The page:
The primary analysis will be the comparison of the incidence of TB in cattle in the three treatment groups, initially on an intent-to-treat basis (i.e. all farms regardless of their co-operation with the trial will be included in the analysis). Incidence rates will be computed and analysed both on a per head of cattle and per farm basis. It is anticipated that the incidence of new herd breakdowns arising from routine tuberculin testing and from slaughterhouse detection will be differentiated and separate analyses will be undertaken.

2.Secondary incidence analysis

An analysis on a farm basis will be made to assess the factors, including aspects of badger activity, but other features too, that discriminate between farms having a breakdown and those which do not. Where appropriate, the analyses will allow for spatial correlation between nearby farms.

3.Additional analyses

Other important analyses include:

i. The robustness of estimates of treatment effects will be examined through the adjustment of herd-specific attributes including herd type, herd size and husbandry practices.

ii. Any spatial association between breakdowns in cattle herds, both historical and during the course of the trial, and prevalence in badgers will be investigated.

iii. The effects of treatment compliance on herd outbreak incidence will be examined.

4.Data quality

Throughout the trial, the integrity of the data collection will be assessed to ensure data quality. Operational problems will be addressed.




1. General farm information: PART 1 - A. Farm details
      - B. Summary of farm TB history
  (i) previous TB history
  (ii) current TB breakdown
  TABLE: details of cattle testing results
    PART 2 - A. Description of farm
      - B. Landscape Variables
      - C. Herd Composition
        D. Other species of domestic animals on farm
        E. Miscellaneous
2. Infected cattle groups     A. Individuals - TABLE: post- mortem results
        B. Groups
3. Cattle - purchases
    - movements off
contiguous cattle herds
farm management practices
5. Badgers - report
    - survey - summary
      farmer perceptions of activity
    - sett survey
Other wildlife
7. Human - human source
protection of public health
8. Mechanical contact with infected cattle
9. Contamination
10. Environmental features - weather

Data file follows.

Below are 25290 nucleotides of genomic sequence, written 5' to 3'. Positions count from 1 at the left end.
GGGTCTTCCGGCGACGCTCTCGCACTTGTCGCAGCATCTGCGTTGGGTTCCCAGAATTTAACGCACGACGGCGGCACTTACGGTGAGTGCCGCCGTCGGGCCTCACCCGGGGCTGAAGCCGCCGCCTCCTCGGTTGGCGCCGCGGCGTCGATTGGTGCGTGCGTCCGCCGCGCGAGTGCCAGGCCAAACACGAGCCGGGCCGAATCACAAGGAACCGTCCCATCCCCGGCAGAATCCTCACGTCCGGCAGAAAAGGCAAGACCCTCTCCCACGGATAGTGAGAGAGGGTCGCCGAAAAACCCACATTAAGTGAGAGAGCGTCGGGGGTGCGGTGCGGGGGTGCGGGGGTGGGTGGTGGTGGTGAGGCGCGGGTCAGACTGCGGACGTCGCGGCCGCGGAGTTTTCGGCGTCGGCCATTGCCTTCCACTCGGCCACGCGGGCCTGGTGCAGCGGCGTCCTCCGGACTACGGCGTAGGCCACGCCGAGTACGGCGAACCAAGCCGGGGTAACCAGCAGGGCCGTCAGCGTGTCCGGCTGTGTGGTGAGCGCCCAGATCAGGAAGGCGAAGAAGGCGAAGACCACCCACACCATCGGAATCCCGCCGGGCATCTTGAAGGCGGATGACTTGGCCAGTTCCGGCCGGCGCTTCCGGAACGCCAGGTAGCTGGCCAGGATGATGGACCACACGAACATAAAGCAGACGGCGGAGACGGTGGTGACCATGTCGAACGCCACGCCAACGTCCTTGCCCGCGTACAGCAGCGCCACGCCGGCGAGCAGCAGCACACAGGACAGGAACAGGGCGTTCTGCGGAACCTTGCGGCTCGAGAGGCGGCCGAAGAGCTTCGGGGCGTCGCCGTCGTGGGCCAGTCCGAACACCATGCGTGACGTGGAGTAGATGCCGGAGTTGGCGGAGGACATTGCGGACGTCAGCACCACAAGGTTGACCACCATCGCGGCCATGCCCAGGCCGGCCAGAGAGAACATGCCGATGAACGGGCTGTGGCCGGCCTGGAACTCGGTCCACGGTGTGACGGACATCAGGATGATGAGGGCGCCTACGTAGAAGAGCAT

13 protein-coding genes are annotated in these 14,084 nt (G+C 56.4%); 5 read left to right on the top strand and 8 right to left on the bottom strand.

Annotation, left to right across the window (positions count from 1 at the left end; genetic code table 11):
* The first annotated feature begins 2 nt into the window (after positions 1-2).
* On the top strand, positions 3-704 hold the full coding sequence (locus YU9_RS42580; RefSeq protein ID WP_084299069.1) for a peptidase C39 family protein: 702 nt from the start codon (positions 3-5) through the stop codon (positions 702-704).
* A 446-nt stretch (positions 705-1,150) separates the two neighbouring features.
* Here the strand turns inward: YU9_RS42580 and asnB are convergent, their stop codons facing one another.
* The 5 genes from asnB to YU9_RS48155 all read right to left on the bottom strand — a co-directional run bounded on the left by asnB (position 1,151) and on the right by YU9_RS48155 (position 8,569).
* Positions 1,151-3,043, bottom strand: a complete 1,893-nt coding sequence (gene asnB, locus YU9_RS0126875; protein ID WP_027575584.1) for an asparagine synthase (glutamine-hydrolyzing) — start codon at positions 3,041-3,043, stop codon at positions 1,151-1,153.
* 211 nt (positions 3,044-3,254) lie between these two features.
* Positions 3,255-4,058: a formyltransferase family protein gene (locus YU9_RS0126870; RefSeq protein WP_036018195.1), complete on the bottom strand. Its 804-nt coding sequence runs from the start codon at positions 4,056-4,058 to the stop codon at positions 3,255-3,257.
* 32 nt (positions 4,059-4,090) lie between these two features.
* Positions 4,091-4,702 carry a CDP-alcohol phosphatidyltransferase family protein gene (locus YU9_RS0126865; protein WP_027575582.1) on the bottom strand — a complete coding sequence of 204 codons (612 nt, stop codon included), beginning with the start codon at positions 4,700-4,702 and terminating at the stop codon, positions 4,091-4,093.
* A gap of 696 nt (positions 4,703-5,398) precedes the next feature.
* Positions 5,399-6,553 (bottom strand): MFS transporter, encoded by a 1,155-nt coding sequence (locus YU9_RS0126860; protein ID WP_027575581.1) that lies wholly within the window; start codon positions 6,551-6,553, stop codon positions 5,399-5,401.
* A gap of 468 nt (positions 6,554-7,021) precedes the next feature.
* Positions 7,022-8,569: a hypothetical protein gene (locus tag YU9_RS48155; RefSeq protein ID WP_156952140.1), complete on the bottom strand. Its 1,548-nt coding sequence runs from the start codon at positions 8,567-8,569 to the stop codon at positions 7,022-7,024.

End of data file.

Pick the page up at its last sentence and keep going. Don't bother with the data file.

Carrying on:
11. Other - manuscript report
    - preliminary conclusions
12. Laboratory results



Executive Summary of a report by Dr P Robertson, Central Science Laboratory

1 A literature review has been carried out on the diet, impact on prey species, parasites, diseases, economic damage and legal status of the badger in the United Kingdom. Recognised experts on badgers and their main dietary items were also consulted. These sources have been used to assess the potential impact of removing badgers on other wildlife species. No published studies of the effects of badger removal on other species were found.

2 Badgers are widespread and sometimes common animals in the United Kingdom. Following legal protection their numbers have increased. Badgers are omnivorous, feeding on a wide range of prey, and have no natural predators in the United Kingdom.

3 Studies of badger diet in the United Kingdom have utilised faecal or stomach analysis. These studies usually classify items into broad groups; typically earthworms, insects, mammals, birds, amphibians, reptiles, cereals and fruit. Earthworms are the dominant component of the diet. Insects, cereals and fruits are seasonally important. Birds and mammals appear regularly in the diet but as a relatively minor component. Reptiles and amphibians are occasional items.

4 Badger distribution and density in the United Kingdom is thought to be heavily influenced by the availability of earthworms, their major dietary component. They are also opportunist predators, utilising a wide range of alternative food. The availability of these other food sources is thought to be of lesser importance in determining badger abundance.